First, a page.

4-H youth to teach about water quality
‘Water Connects Us All’ is part of Ag Innovators Experience grant
MANHATTAN, Kan. — Nearly two dozen Kansas 4-H members have taken it upon themselves to educate residents in their local communities about their role in protecting nearby waterways.
Their message: Many things we do in our yards and businesses affect the quality of water in our community.
“It’s been eye-opening for these kids to see how industry and homeowners in cities can implement practices to help with runoff coming off our parking lots and streets or coming out of a factory,” said Cheri Nelsen, a Kansas 4-H youth development agent in the Wildcat Extension District in southeast Kansas.
In late 2019, Nelsen and representatives from six other states landed a grant from the National 4-H Council and Bayer Corporation to lead a project called the 4-H Ag Innovators Experience. In February, she and a volunteer accompanied three Kansas team leaders to training at Iowa State University, where they were given a challenge to reach 1,000 youth with a program titled ‘Water Connects Us All.’
“They showed us all of the various watersheds across the United States,” Nelsen said. “We live in the largest watershed in the country, the Mississippi watershed. All of that water from north to south runs to the Gulf of Mexico.”
Nelsen said the youth learned that pollutants from runoff can cause hypoxic zones in waterways, or conditions where the concentration of oxygen is so low that very few organisms can survive. These areas are also called ‘dead zones.’
Armed with their new knowledge, and a curriculum to match, the youth had plans to bring the message to their communities and their peers. Then, the COVID-19 pandemic hit.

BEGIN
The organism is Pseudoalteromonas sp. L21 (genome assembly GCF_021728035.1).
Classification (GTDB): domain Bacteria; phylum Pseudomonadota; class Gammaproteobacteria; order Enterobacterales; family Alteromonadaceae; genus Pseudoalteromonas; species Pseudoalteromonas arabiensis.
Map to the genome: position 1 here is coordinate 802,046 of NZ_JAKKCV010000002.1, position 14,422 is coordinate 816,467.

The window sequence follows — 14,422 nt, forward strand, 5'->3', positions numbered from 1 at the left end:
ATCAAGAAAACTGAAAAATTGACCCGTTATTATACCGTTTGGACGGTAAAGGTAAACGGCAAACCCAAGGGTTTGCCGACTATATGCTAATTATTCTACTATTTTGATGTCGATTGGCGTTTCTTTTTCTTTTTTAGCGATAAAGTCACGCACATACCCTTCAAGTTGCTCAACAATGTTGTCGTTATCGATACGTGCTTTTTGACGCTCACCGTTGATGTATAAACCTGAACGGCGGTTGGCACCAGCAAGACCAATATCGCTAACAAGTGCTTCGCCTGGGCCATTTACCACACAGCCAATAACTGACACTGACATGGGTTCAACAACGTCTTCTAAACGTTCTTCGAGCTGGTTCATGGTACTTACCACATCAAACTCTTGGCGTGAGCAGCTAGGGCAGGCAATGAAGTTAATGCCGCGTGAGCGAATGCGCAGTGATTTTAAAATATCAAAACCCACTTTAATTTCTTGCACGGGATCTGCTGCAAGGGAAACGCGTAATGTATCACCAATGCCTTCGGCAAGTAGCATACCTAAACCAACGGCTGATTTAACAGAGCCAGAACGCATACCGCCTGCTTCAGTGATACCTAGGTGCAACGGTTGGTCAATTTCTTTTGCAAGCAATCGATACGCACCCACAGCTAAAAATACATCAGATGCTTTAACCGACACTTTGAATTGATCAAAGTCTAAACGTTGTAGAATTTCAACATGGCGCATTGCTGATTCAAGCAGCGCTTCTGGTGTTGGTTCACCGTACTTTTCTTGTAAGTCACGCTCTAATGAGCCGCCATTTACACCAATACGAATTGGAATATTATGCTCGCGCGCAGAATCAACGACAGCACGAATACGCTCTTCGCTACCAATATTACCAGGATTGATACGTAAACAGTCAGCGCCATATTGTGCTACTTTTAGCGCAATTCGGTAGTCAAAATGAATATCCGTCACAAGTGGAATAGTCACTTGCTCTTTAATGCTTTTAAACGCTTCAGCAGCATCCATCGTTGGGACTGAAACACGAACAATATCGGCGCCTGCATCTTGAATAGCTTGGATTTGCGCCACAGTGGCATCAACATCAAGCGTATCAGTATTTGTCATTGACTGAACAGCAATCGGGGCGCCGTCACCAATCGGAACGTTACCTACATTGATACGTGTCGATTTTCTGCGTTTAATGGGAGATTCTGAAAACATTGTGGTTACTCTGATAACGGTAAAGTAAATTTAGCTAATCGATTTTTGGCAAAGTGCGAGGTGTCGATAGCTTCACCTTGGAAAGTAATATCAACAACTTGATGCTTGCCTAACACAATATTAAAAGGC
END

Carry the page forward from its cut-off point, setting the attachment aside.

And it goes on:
“We were ready to go out and teach after-school programs and had all these things ready to do this spring and summer, and then we couldn’t do anything,” Nelsen said.
So far, the youth have given a virtual presentation during the 4-H Discovery Days in late May, and recently taught part of their curriculum at county fairs in Wilson and Crawford counties. A few youth have created videos teaching parts of the program. They hope to offer after-school programs this fall, and to take advantage of field days hosted by local conservation groups.
“The big thing we want to get across is that soil is like a sponge,” Nelsen said. “With a wetland project, if you have certain types of soil, it will act like a sponge to collect nitrates and other pollutants to prevent them from getting into our water.”
The lessons include teaching about such pollutant-absorbing engineering techniques as building a bio-reactor, bio-swails, saturated buffers or a rain garden.
“The rain garden, in particular, is something any of us can do in your yard at home to help with runoff coming off your lawn,” Nelsen said.
Rain gardens rely on plants or a naturally-engineered soil or medium to retain stormwater and filter pollutants – such as fertilizer or weed chemicals — carried by water runoff.
“These are the types of things all of us can do, even though we are just one person, to protect somebody down the line – or down the stream, you might say. The kids have really enjoyed learning about that.”
The 4-H Ag Innovators Experience was developed to help youth apply critical thinking and STEM skills to a real-world agriculture challenge. In recent years, Kansas 4-H members have taught lessons on improving the habitat for Monarch butterflies, and the importance of native bees as pollinators and their relationship to agriculture and the food we eat.
Learn more about opportunities available through Kansas 4-H online.
— Pat Melgares, K-State Research and Extension
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